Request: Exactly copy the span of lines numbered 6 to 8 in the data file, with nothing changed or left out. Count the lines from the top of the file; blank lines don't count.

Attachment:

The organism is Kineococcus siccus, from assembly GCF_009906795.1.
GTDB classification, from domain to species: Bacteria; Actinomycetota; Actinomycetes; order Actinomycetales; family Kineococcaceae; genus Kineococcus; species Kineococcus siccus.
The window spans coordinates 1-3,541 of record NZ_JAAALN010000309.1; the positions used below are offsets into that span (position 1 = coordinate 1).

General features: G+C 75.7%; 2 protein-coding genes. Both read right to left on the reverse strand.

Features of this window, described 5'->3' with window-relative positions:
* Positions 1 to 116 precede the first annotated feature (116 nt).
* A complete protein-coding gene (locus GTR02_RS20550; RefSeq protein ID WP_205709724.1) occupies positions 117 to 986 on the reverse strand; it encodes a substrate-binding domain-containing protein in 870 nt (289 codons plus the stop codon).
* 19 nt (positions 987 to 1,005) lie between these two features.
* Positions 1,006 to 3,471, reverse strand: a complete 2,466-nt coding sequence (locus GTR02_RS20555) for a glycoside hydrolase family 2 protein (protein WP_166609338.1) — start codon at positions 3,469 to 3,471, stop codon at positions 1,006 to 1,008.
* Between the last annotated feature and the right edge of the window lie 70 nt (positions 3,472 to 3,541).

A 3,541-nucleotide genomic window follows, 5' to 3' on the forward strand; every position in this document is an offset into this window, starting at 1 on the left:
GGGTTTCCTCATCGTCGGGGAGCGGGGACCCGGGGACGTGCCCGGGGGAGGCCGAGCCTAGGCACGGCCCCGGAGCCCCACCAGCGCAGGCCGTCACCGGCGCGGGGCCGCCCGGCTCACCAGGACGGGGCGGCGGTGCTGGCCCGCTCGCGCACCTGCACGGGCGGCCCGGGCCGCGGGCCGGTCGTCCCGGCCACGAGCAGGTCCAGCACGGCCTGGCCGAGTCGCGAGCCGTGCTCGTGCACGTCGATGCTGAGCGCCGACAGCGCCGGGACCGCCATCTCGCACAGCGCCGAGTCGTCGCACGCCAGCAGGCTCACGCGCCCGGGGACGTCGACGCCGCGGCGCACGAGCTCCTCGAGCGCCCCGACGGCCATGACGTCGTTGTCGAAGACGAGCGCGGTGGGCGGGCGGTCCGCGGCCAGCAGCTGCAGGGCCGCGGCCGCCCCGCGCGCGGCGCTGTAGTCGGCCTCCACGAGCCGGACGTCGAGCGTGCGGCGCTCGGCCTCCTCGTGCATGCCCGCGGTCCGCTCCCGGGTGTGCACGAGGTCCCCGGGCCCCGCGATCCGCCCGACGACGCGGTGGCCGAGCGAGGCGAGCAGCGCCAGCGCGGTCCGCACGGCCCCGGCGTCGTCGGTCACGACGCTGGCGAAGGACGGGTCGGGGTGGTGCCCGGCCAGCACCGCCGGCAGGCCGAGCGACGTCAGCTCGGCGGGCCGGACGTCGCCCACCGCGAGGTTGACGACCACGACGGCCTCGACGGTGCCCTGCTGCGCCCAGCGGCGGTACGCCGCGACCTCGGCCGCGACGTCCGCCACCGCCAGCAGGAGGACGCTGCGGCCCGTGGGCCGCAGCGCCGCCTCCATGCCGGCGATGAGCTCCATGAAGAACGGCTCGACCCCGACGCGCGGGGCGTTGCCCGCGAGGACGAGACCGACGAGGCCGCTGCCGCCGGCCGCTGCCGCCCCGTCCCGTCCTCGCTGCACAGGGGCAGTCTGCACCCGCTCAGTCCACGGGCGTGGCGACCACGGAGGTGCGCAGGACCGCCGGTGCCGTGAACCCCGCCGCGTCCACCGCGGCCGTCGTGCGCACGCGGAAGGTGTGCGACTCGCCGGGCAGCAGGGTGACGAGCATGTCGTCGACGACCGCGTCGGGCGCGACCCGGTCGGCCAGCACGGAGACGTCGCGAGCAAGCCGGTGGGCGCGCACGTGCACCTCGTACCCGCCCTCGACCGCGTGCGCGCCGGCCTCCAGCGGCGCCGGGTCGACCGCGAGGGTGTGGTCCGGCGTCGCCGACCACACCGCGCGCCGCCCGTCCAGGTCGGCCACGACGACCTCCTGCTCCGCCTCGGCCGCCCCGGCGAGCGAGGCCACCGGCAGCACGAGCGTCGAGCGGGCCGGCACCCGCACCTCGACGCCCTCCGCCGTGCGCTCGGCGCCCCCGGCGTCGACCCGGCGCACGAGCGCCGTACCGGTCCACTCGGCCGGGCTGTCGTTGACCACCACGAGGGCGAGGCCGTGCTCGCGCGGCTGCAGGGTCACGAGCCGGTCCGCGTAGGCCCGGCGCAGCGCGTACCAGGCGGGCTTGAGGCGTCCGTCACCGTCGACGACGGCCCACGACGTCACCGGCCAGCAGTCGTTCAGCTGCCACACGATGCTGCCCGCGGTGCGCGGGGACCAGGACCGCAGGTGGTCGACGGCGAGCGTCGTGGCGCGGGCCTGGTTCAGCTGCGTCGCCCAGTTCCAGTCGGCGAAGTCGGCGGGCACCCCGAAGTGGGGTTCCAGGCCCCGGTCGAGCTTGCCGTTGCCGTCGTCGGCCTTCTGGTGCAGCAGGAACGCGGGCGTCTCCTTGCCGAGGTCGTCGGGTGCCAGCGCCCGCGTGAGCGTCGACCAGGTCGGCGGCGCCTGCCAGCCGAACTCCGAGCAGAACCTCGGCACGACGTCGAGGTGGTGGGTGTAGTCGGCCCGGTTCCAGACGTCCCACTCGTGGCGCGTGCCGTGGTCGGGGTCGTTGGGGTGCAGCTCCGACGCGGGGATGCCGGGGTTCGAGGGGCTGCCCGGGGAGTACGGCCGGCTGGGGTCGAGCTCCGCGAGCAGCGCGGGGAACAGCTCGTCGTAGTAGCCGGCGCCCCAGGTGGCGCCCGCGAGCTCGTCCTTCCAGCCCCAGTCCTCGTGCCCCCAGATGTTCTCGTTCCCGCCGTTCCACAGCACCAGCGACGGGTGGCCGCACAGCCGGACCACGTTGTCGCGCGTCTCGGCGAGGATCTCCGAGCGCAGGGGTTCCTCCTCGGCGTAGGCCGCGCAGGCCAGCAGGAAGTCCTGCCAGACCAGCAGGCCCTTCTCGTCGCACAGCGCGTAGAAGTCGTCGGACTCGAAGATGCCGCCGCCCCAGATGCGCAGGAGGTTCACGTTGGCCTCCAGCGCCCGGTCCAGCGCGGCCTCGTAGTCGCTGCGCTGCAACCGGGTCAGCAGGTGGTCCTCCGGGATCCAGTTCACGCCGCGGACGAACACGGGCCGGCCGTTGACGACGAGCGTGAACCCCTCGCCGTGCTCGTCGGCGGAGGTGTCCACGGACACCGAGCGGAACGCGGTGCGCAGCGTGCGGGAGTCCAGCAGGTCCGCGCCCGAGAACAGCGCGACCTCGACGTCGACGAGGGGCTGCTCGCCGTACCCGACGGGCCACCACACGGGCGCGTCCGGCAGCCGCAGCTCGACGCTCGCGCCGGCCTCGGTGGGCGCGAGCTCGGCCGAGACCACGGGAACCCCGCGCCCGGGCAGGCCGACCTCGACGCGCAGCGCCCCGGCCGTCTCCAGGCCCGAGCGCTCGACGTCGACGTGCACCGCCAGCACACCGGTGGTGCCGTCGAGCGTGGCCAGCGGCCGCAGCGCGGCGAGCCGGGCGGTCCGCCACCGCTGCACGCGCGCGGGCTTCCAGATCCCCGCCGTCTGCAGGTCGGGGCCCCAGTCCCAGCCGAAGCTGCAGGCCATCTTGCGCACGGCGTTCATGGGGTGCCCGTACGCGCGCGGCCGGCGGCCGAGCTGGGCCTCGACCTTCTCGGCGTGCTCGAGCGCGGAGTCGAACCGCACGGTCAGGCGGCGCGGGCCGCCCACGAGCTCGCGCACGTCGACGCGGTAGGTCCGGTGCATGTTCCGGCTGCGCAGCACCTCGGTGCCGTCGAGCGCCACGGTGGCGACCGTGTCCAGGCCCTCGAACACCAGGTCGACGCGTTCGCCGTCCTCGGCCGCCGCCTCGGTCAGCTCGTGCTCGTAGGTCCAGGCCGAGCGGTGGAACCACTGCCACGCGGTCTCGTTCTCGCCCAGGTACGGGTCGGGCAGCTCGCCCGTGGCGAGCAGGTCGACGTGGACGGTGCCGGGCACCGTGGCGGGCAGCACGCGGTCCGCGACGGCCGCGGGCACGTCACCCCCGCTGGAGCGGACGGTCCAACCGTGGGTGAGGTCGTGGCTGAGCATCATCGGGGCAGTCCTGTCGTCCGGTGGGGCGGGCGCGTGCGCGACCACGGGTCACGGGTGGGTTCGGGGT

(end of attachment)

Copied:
* Positions 1 to 116 precede the first annotated feature (116 nt).
* A complete protein-coding gene (locus GTR02_RS20550; RefSeq protein ID WP_205709724.1) occupies positions 117 to 986 on the reverse strand; it encodes a substrate-binding domain-containing protein in 870 nt (289 codons plus the stop codon).
* 19 nt (positions 987 to 1,005) lie between these two features.